Liu’s short stories are so good, so short that I can’t shake the feeling that he is simply giving away ideas. Each is an untold epic in its own right, waiting to be written from the sheer power of its concept. One is a novel I would love to write, another Iain Banks would have knocked the shit out of, and another that Murakami should feel shame at not having stretched his long surreally tendrilled pen into already. Maybe that’s what makes a good short story, maybe it’s the ones that leave your mind constructing extensions complete with orange cones and warning signs that make them so delectable. Cotton candy concentrated to liquid and then into opoidal hormone.
Liu is an inventor. His process beautiful, chaotically and, at times, randomly so. The collection as a whole displays his creative obsessions with an open-hearted sincerity. Each carefully entwined with his love of tale, parable, and human absurdity.
The novellas solve the sense of ‘brushing the surface’ of his ideas (they in fact may be simply longer short stories which I suppose would make them slightly less short stories, but then I’ve never been great with the nomenclature). And while Liu uses this to construct the work and build characters and ideas in a beautiful way he never quite manages to coalesce the burgeoning literary event into a satisfying ending (a large exception is made for the titular story in this collection is it is several different kinds of perfect and is bordering on beyond criticism). That is not to say that they simply end it just seems like he had had his fill of that particular thought and though the world may scream for a novel-like tying of strings, he chooses small simple moments to abandon his narrative and that leaves a little too much still lingering in the rife realm of aftermath to be entirely satisfying. It is not bad, one just cannot shake the feeling that something more could have been done.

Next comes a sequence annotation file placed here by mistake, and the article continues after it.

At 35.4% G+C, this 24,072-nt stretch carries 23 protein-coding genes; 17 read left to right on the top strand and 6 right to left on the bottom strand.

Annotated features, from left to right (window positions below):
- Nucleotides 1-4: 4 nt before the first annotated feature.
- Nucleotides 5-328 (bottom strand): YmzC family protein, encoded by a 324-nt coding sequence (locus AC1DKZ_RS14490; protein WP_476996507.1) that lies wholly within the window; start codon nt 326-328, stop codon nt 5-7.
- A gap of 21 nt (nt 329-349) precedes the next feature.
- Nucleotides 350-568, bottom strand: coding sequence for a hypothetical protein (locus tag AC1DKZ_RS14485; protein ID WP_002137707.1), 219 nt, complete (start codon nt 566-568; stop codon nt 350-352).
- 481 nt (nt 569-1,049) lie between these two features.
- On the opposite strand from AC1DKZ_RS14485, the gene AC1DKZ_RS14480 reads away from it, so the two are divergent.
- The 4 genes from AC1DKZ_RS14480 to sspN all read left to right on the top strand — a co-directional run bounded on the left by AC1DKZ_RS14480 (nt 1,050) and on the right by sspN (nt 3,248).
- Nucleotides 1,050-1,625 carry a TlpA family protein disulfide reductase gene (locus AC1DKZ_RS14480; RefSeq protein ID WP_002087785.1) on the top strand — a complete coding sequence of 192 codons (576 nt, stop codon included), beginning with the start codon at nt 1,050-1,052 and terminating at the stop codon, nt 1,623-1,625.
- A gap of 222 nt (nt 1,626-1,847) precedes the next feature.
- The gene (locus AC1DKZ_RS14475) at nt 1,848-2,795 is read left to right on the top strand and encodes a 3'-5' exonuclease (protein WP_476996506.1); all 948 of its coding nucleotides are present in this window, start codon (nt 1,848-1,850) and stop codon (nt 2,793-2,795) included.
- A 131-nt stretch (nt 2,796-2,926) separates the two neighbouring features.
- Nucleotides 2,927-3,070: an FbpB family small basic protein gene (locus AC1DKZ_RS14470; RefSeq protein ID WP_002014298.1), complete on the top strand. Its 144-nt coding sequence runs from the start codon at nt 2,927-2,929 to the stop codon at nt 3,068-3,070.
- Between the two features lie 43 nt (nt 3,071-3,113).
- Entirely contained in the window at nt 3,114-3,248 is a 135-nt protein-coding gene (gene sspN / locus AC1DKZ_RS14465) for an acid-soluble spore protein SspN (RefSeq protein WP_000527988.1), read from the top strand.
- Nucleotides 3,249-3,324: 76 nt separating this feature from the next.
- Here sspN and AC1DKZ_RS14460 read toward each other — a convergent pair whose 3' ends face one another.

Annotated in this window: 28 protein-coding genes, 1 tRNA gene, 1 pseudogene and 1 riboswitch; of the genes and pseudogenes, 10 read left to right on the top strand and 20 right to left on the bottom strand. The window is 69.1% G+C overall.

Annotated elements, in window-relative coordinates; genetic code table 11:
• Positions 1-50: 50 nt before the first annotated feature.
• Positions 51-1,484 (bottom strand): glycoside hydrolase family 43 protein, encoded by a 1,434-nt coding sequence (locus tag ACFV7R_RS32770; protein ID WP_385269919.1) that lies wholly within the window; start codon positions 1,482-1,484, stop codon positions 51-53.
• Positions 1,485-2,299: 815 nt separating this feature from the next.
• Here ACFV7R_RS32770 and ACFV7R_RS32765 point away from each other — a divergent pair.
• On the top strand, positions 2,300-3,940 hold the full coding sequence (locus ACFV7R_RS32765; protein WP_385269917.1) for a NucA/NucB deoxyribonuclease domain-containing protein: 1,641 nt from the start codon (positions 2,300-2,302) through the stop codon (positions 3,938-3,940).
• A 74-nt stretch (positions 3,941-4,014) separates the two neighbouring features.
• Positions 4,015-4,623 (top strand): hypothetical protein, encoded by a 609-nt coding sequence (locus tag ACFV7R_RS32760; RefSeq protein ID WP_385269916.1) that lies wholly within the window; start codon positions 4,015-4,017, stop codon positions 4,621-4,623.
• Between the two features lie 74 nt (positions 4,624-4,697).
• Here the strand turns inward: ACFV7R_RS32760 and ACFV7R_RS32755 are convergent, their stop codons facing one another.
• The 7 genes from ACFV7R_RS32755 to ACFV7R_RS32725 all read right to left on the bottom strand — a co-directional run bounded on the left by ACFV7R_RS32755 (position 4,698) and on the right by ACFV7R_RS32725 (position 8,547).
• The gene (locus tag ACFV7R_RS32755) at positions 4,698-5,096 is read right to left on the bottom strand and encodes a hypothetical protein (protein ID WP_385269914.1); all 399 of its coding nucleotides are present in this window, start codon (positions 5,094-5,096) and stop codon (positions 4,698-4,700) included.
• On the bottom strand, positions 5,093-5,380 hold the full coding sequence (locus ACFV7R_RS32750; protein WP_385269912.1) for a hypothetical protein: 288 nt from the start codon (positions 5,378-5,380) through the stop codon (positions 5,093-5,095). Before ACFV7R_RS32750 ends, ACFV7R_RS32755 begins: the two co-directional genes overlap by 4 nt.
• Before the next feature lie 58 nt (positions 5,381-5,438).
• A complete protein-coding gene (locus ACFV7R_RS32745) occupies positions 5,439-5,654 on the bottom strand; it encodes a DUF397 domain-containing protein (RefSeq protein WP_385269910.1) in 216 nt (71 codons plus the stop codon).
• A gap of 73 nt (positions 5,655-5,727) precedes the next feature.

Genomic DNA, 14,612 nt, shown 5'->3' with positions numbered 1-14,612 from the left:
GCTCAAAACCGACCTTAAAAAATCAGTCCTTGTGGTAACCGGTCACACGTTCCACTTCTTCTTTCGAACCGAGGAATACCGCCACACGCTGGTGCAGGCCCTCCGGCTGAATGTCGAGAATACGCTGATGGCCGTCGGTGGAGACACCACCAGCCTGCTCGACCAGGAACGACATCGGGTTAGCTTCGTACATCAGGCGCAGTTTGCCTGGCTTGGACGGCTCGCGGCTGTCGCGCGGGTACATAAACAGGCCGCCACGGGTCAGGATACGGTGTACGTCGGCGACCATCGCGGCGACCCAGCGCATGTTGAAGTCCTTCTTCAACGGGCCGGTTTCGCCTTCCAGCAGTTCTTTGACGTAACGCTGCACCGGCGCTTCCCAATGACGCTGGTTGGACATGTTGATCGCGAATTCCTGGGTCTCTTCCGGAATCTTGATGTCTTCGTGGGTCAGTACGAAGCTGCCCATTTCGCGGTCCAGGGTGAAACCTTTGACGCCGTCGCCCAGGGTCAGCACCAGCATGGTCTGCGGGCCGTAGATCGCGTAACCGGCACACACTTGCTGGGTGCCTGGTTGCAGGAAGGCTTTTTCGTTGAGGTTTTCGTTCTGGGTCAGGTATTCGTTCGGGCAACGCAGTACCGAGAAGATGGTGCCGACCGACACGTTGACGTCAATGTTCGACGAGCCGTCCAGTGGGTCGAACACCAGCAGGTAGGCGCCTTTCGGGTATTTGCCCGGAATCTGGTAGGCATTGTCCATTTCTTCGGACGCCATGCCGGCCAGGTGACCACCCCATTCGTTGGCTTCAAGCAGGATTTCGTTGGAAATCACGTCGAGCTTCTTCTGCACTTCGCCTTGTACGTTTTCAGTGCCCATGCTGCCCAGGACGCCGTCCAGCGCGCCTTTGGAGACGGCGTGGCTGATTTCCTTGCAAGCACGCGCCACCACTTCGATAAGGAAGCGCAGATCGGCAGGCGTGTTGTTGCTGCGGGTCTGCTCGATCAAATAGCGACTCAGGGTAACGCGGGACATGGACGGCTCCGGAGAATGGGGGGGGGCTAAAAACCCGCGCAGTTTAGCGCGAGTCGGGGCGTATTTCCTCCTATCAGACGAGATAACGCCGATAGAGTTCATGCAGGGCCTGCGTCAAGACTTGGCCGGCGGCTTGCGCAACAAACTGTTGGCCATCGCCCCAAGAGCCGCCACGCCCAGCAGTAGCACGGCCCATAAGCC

Should of, could of, would of.
The collection is not perfect, but it is close enough that I’m calling it anyway. It is written with an emotional, intellectual, and cultural awareness that is so powerful that even when certain ideas fall flat the style and pleasure of his language will keep you reading and smiling until the final page is turned.
Ken Liu is a voice that I’m certain we are just seeing the beginning of. Another ten years he will be sitting firmly in the space between Ursula Le Guin and a more literary competent Philip K. Dick. Liu is a man of a thousand ideas, and each one cuts like a blade hewn by a modern journeyman making his final steps towards master.
“Judging is the luxury of those who don’t fight to survive.” – Ken Liu, The Paper Menagerie and Other Stories
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